A related more painful, if not quite as frequent, example is the pain of childbirth.

When the first analgesics and techniques for relieving the pain of childbirth became available, in the 19th century, there was a very big movement in Western society against using them. The arguments given were that the pain 1) is natural 2) is God's just punishment. For decades, these analgesics were not used nearly as widely as they might have been.

Incidentally, IIRC, among the biggest opponents of analgesics were midwifes.

It is interesting to note that the Bible attributed this to collective punishment for Eve's sin but didn't try to explain why it was good for the woman.

Why should it be good for the woman? It's a punishment. A punishment is supposed to be bad.

Punishments are supposed to be rehabilitative.

The thinking today has evolved somewhat, away from thinking the pain of childbirth is a punishment. Yet there is still a widespread tendency (including amongst nonreligious people) to claim that a painful childbirth is a natural childbirth, and to overemphasize and invent dangers of epidurals.

Many of us *are* hit with a baseball once a month.

by Alexandros 1 min read22nd Dec 201031 comments

39


Watching the video of Eliezer's Singularity Summit 2010 talk, I thought once more about the 'baseball' argument. Here's a text version from How to Seem (and Be) Deep:

[...] given human nature, if people got hit on the head by a baseball bat every week, pretty soon they would invent reasons why getting hit on the head with a baseball bat was a good thing.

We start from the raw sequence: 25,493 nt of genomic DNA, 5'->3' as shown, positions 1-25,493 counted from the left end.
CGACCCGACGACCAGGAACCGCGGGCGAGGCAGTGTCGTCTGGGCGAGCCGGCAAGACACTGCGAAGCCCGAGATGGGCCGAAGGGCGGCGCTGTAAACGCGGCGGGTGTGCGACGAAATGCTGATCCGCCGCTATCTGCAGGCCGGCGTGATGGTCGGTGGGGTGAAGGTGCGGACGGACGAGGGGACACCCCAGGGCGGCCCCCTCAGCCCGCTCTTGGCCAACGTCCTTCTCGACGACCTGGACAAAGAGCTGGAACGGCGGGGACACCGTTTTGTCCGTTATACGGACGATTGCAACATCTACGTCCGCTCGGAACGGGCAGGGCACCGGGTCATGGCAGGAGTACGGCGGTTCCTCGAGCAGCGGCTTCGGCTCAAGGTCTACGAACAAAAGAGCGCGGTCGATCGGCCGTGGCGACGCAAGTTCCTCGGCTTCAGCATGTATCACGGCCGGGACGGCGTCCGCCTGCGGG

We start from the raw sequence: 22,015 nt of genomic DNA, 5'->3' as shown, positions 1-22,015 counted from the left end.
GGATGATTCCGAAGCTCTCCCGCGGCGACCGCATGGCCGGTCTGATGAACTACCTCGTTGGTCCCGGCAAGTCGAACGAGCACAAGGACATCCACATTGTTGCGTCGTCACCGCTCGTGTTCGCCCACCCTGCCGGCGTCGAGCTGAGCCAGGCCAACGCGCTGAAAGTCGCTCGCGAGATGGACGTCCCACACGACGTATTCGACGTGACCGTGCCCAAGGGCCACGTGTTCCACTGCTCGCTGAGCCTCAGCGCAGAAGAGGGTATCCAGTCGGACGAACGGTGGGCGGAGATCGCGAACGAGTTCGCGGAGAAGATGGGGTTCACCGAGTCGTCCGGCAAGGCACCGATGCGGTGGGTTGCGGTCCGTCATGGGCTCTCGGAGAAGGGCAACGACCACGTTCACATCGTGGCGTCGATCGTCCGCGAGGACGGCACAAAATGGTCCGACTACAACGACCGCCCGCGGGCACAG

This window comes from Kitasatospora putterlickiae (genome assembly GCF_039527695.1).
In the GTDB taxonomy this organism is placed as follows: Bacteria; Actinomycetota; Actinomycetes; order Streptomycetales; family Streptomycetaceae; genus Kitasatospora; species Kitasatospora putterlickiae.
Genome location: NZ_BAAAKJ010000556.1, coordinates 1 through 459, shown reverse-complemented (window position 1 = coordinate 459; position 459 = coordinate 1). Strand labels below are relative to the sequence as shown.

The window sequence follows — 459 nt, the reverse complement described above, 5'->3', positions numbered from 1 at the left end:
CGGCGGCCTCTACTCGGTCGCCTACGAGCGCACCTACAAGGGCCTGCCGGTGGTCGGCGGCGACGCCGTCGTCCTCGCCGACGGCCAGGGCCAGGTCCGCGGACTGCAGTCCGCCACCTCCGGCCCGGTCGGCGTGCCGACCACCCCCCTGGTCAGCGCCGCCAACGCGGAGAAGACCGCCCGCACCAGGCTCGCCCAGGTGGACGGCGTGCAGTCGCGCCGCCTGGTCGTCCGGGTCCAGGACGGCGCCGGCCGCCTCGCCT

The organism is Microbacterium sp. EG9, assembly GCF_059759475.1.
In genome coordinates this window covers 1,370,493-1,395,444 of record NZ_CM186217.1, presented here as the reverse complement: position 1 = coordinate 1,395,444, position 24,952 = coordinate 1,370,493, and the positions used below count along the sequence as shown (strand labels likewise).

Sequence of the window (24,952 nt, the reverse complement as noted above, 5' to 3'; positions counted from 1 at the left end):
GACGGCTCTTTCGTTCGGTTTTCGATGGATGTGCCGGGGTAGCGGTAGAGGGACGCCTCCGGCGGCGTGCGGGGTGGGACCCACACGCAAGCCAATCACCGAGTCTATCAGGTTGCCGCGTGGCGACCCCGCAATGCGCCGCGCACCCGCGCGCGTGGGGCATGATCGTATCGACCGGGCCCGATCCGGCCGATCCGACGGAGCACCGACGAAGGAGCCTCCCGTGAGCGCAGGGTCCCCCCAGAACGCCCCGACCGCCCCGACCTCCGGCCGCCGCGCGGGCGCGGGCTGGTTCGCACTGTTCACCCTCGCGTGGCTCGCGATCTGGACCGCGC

And then it dawned on me. Roughly half of human kind, women, are inflicted with a painful experience about once a month for a large period of their lives.

So, if the hypothesis was correct, we would expect to have deep-sounding memes about why this was a good thing floating around. Not one to disappoint, the internet has indeed produced at least two such lists, linked here for your reading pleasure. However, neither of these lists claim that the benefits outweigh the costs, nor do they make any deep-sounding arguments about why this is in fact a good thing overall. Whether or not they are supported by the evidence, the benefits mentioned are relatively practical. What's more, you don't hear these going around a lot (as far as I know, which, admittedly, is not very far). 

So why aren't these memes philosophised about? Perhaps the ick factor? Maybe the fact that having the other half of the population going around and having perfectly normal lives without any obvious drawbacks acts as a sanity test? 

In any case, since this is a counter-argument that may eventually get raised, and since I didn't want to suppress it in favour of a soldier fighting on our side, I thought I'd type this up and feed it to the LessWrong hivemind for better or worse.